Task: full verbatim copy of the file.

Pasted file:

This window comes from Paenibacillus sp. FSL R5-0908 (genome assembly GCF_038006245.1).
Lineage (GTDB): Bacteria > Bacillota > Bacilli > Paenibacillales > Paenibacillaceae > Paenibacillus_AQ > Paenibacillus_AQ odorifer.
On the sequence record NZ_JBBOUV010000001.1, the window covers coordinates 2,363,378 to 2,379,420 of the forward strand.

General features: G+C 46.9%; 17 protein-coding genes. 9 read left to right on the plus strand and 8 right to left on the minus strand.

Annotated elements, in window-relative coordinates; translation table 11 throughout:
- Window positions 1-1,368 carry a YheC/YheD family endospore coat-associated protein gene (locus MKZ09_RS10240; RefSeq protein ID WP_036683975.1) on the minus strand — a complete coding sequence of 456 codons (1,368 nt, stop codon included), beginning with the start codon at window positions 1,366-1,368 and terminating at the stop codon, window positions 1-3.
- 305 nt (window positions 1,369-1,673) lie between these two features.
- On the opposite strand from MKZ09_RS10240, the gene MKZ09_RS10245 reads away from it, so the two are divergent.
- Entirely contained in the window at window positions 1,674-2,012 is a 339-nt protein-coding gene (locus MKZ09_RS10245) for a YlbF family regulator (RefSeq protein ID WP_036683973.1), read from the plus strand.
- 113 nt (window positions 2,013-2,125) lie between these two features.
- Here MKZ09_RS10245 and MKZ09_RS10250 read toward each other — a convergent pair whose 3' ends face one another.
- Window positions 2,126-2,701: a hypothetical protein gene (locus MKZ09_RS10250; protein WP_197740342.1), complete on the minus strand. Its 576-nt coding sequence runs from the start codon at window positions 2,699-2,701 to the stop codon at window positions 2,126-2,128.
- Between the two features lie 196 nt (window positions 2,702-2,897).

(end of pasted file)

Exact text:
This window comes from Paenibacillus sp. FSL R5-0908 (genome assembly GCF_038006245.1).
Lineage (GTDB): Bacteria > Bacillota > Bacilli > Paenibacillales > Paenibacillaceae > Paenibacillus_AQ > Paenibacillus_AQ odorifer.
On the sequence record NZ_JBBOUV010000001.1, the window covers coordinates 2,363,378 to 2,379,420 of the forward strand.

General features: G+C 46.9%; 17 protein-coding genes. 9 read left to right on the plus strand and 8 right to left on the minus strand.

Annotated elements, in window-relative coordinates; translation table 11 throughout:
- Window positions 1-1,368 carry a YheC/YheD family endospore coat-associated protein gene (locus MKZ09_RS10240; RefSeq protein ID WP_036683975.1) on the minus strand — a complete coding sequence of 456 codons (1,368 nt, stop codon included), beginning with the start codon at window positions 1,366-1,368 and terminating at the stop codon, window positions 1-3.
- 305 nt (window positions 1,369-1,673) lie between these two features.
- On the opposite strand from MKZ09_RS10240, the gene MKZ09_RS10245 reads away from it, so the two are divergent.
- Entirely contained in the window at window positions 1,674-2,012 is a 339-nt protein-coding gene (locus MKZ09_RS10245) for a YlbF family regulator (RefSeq protein ID WP_036683973.1), read from the plus strand.
- 113 nt (window positions 2,013-2,125) lie between these two features.
- Here MKZ09_RS10245 and MKZ09_RS10250 read toward each other — a convergent pair whose 3' ends face one another.
- Window positions 2,126-2,701: a hypothetical protein gene (locus MKZ09_RS10250; protein WP_197740342.1), complete on the minus strand. Its 576-nt coding sequence runs from the start codon at window positions 2,699-2,701 to the stop codon at window positions 2,126-2,128.
- Between the two features lie 196 nt (window positions 2,702-2,897).